Josh Radnor says carving out a career in Hollywood comes down to which voices in your head one takes seriously.
“Making a living in show business is very difficult. A lot of people get defeated by the voices in their own head,” Radnor, the star of the long-running “How I Met Your Mother” and a promising film director, tells Big Hollywood.
He recalls what an uncle told him when he revealed his intentions to become an actor – “I hope you’re good at waiting tables.”
“That’s entirely unhelpful,” he says. “You have to let some voices in and keep some out … a lot of it is giving yourself permission to say, 'I have a right to do this. This is where I’m headed.’ No one’s going to give you that permission but yourself.”
That may sound a tad New Age-y, but it’s clearly working for Radnor. The sitcom star made a charming debut as writer/director with 2010’s “Happythankyoumoreplease,” and his latest film brims with insight and self-confidence.
“Liberal Arts,” opening in wider release this weekend, finds Radnor starring, directing and writing a May/December romance that shouldn’t make audiences feel too uncomfortable. Just a little.
Radnor plays Jesse, a 35-year old college applications specialist who visits his alma mater and falls for a 19-year old co-ed (Elizabeth Olsen). Jesse knows the age gap is too large to be ignored, but he can’t help falling for a college cutie with an old soul and (mostly) great taste in literature.
Can an appreciation for the "Twilight" sage come between them?
The actor turned auteur knew from the start of the project he didn’t want to get bogged down in the “ick factor,” the notion that his film’s main relationship would turn away audience members.
So he wrote Jesse as being tormented by his attraction and unwilling to ignore the ramifications of their age and lifestyle chasm.
"That creepy male fantasy, that’s not what this movie is," he says.
Olsen helped make Jesse’s romantic impulses more understandable.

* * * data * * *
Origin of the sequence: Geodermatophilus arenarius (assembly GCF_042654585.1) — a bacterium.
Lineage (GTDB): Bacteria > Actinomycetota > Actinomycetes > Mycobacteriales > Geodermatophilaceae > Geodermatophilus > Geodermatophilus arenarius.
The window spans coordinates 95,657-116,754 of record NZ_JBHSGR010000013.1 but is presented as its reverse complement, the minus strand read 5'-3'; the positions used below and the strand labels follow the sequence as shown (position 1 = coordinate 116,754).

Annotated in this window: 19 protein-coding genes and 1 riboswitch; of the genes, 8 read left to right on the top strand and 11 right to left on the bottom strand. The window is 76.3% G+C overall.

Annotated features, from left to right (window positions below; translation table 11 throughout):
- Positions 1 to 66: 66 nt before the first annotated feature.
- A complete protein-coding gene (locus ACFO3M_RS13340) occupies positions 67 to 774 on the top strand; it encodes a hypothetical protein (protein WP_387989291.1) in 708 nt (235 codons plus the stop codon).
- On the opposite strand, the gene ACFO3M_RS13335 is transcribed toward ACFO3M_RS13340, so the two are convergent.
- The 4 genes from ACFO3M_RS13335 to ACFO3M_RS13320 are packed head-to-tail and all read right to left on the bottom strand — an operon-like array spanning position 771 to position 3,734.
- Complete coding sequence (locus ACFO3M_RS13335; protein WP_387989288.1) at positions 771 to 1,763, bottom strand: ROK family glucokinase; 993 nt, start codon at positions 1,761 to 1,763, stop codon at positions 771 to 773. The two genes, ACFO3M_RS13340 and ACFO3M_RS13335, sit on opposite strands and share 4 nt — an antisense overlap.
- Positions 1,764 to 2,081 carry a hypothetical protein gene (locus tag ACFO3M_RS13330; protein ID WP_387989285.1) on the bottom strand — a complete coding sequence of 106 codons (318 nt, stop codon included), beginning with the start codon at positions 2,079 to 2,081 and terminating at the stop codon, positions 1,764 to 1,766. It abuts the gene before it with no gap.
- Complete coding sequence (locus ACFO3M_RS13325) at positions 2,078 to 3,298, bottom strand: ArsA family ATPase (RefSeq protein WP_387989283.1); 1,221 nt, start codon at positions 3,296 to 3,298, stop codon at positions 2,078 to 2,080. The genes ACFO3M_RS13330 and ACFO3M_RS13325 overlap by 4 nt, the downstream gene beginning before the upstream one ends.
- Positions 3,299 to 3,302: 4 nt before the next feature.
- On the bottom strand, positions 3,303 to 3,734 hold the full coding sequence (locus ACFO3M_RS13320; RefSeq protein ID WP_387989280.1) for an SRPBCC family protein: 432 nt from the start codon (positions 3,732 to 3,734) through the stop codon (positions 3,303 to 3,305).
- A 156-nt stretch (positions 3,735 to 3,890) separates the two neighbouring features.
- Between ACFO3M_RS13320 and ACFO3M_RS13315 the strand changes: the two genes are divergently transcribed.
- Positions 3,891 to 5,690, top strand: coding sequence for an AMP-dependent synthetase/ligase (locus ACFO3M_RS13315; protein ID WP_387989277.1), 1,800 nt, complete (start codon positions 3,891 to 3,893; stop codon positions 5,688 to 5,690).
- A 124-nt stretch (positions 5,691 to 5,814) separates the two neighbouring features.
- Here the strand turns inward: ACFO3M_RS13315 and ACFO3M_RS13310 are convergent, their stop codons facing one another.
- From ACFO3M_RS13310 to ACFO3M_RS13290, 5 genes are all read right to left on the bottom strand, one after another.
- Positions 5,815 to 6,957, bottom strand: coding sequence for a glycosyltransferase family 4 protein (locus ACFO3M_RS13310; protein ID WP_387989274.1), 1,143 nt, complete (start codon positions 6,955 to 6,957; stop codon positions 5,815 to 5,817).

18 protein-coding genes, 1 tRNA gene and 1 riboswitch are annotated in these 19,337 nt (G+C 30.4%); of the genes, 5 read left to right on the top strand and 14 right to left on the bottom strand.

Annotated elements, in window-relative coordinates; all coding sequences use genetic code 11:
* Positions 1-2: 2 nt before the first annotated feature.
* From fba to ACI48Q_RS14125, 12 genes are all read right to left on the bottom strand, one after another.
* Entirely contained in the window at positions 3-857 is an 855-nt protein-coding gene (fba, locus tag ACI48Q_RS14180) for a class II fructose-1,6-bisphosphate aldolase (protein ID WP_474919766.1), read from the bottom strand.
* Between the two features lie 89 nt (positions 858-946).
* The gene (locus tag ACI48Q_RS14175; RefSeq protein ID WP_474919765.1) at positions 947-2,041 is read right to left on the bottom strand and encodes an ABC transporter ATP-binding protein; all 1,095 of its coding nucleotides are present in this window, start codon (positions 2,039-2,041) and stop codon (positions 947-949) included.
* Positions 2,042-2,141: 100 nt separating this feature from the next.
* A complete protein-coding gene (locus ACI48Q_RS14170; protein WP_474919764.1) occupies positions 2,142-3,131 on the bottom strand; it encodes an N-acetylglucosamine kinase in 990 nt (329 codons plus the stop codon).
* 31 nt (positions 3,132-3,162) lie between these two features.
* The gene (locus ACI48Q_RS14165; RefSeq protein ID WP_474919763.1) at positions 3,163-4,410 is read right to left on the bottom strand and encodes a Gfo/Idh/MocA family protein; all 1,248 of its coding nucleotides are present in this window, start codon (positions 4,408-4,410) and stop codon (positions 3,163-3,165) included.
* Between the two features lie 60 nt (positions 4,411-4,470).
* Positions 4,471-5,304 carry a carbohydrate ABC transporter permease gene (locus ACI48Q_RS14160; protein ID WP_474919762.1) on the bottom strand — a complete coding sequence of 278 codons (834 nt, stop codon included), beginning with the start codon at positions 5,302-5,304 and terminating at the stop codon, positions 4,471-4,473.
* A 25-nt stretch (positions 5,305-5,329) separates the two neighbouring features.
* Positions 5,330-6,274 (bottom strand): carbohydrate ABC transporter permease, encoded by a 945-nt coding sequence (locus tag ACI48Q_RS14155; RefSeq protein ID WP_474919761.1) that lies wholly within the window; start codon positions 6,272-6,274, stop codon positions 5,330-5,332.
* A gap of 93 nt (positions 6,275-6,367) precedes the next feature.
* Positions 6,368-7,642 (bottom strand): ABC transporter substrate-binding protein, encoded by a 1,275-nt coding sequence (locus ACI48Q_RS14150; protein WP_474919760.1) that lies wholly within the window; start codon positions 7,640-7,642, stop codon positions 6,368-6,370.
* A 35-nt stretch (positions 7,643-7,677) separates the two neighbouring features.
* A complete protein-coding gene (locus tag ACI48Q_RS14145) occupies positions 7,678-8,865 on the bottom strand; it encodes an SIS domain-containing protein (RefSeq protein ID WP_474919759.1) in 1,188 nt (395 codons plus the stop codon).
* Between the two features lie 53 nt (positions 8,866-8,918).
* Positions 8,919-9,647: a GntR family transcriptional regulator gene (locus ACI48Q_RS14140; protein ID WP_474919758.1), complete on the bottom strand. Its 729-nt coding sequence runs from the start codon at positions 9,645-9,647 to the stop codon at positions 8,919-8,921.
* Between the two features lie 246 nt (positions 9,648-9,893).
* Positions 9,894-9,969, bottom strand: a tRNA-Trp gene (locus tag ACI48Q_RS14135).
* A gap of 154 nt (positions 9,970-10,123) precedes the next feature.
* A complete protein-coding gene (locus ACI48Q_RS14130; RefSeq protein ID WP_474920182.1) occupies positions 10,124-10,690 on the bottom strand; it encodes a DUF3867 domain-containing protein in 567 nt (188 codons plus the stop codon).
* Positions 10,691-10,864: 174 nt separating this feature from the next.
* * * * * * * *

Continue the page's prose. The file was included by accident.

"She does have this collision of elements about her that are perfect in the role," he says of Olsen, who made a dramatic splash last year in "Martha Marcy May Marlene."
"For all her old-soul wisdom, she also has this absolute goofiness that comes out once in a while," he says.
College movies typically involve toga parties, beer bashes and other R-rated antics. Radnor says he experienced some of those clichés, but they didn’t resonate like other parts of his college days.
"I encountered new ideas and new perspectives, like having your mind blown by a brilliant professor or brilliant insight," he says. "[College is] getting outside your thought system, learning to live with a paradox. If you do that, it leads to a richer, more enjoyable life. it leads you to be employed."
In addition to his film and TV work, Radnor has appeared on Broadway in the 2002 run of "The Graduate." For now, Radnor refuses to declare a career major.
"I get asked to choose a lot of what am I … is there a form I have to fill out?” he asks. “I love the theater. It’s my favorite place to be as an actor, but I’ve certainly gotten bit by directing bug. It feels the most exciting to me. It’s the least explored."
Radnor, who says he conquered his own college nostalgia at the age of 27, shot “Liberal Arts” where he graduated - Kenyon College in Ohio. The film’s crew, featuring folks from New York and Los Angeles, were a little shell shocked to be on such an isolated campus.
“I told them, ‘in a few days, you’re never gonna wanna leave,’” he says.
Follow Christian Toto on Twitter @TotoMovies